Rules to change regarding employer liability insurance certificates

United Kingdom

As of 1 October 2008, employers will be allowed to display their employers’ liability certificate in an electronic format, so long as it remains readily accessible by all employees. In addition, the requirement for employers to retain copies of their certificates for 40 years will be removed. These changes come under the Employers’ Liability (Compulsory Insurance) (Amendment) Regulations 2008 (the "2008 Regulations"), which amend certain provisions of the Employers’ Liability (Compulsory Insurance) Regulations 1998.

Employers are currently required to insure against liability for injury or disease to employees arising out of their employment, and can be fined up to £2,500 for every day without appropriate cover. One or more copies of the current certificate must be displayed at each place of business and be "reasonably protected" from being defaced or damaged. Most organisations currently display copies of their certificates in staff kitchens or other communal areas. There is a penalty of up to £1,000 for failure to display and provide a copy of a certificate to an inspector on request.

Under the 2008 Regulations, employers are still required to display their certificate of insurance in each place of business, but this requirement will now be satisfied if the certificate is made available in an electronic format. The requirement to protect certificates from damage has been removed, with the aim of reducing the costs of compliance to businesses. A review by the Department of Work and Pensions (DWP) has estimated that the requirement to retain and display the certificates costs around £71m and the 2008 Regulations have arisen from the DWP’s goal of reducing the administrative burden on businesses by 25%. For smaller businesses of course, posting a hard copy of the certificate on a notice board may remain the most cost-effective option, and the 2008 Regulations continue to allow them to do so.

The 2008 Regulations also remove the requirement for employers to retain their employer liability certificates for a 40-year period.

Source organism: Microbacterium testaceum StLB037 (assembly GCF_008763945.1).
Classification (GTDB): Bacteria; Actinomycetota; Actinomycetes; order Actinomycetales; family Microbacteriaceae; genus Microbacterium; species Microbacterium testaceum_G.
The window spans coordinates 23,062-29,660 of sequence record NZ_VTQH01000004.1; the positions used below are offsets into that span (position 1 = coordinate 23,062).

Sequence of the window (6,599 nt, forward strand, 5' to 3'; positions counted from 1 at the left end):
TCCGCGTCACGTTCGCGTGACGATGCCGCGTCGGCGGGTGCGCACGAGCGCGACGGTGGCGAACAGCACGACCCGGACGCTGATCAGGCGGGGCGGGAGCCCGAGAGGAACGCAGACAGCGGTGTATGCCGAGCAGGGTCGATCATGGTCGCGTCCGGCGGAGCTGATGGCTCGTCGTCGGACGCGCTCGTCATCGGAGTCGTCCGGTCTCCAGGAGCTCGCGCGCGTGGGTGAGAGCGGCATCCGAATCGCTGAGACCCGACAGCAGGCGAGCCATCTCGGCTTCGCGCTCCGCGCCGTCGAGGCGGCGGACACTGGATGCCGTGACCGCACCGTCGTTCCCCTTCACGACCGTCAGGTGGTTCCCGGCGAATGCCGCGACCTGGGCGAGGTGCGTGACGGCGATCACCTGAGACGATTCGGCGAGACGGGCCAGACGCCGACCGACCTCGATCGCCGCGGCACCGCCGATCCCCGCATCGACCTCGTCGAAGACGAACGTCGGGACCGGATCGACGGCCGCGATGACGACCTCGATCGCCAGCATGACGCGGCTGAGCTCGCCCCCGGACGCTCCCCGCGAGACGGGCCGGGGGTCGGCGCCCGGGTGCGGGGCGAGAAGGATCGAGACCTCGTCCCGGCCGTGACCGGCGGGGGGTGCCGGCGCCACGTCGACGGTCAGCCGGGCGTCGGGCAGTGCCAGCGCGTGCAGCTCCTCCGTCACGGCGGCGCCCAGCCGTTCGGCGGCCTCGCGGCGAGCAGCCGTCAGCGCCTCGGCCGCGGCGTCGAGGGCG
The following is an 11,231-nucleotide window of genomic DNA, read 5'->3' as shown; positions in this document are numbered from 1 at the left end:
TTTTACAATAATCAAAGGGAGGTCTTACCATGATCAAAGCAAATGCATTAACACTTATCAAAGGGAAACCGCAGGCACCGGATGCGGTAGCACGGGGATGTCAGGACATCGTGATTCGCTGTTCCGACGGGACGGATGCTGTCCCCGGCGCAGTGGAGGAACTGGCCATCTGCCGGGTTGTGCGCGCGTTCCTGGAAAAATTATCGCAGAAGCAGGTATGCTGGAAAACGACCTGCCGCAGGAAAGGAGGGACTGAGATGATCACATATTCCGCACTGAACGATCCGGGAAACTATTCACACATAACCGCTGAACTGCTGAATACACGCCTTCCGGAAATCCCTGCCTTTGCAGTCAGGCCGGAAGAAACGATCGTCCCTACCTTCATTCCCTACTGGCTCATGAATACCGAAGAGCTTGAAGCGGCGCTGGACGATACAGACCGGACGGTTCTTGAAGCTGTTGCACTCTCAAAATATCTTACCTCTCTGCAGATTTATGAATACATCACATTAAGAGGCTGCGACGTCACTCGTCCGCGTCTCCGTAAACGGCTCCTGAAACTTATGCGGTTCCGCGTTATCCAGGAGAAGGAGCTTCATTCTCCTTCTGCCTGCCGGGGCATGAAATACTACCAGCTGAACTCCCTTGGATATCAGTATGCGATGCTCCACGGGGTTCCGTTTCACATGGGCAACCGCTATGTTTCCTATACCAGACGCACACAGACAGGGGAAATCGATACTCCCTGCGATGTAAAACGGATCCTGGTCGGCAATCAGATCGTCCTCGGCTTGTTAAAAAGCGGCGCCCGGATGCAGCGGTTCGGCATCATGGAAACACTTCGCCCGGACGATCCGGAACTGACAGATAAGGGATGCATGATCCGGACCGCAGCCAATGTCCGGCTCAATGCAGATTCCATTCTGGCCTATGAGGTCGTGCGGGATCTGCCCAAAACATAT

Difficulty arises in abandoning this requirement when considering ‘long-tail’ industrial disease claims, where illnesses may not become apparent or be diagnosed for many years. The 40-year requirement to retain insurance policies was introduced to make it easier for workers to raise claims for industrial diseases such as asbestosis and mesothelioma. It can already prove problematic to trace policies which pre-date the introduction of compulsory employers’ liability insurance cover or where companies have ceased to trade. Nevertheless, the Government has not provided for a national database of all employers’ liability policies, on the grounds that it would increase costs to business and would therefore be counter-productive.

In any case, it is arguable that it is in employers’ best interests to retain insurance information; if no insurance records can be found the employer will be responsible for payment of the claim. The Government responded to the DWP’s ‘Review of Certain Provisions within the Employers’ Liability (Compulsory Insurance) Regulations 1998’, stating that: "strongly worded guidance will ensure that business is aware of its continuing liability and encourage the retention of records to ensure that any future claim can be met".

To view the Employers’ Liability (Compulsory Insurance) (Amendment) Regulations 2008 click here.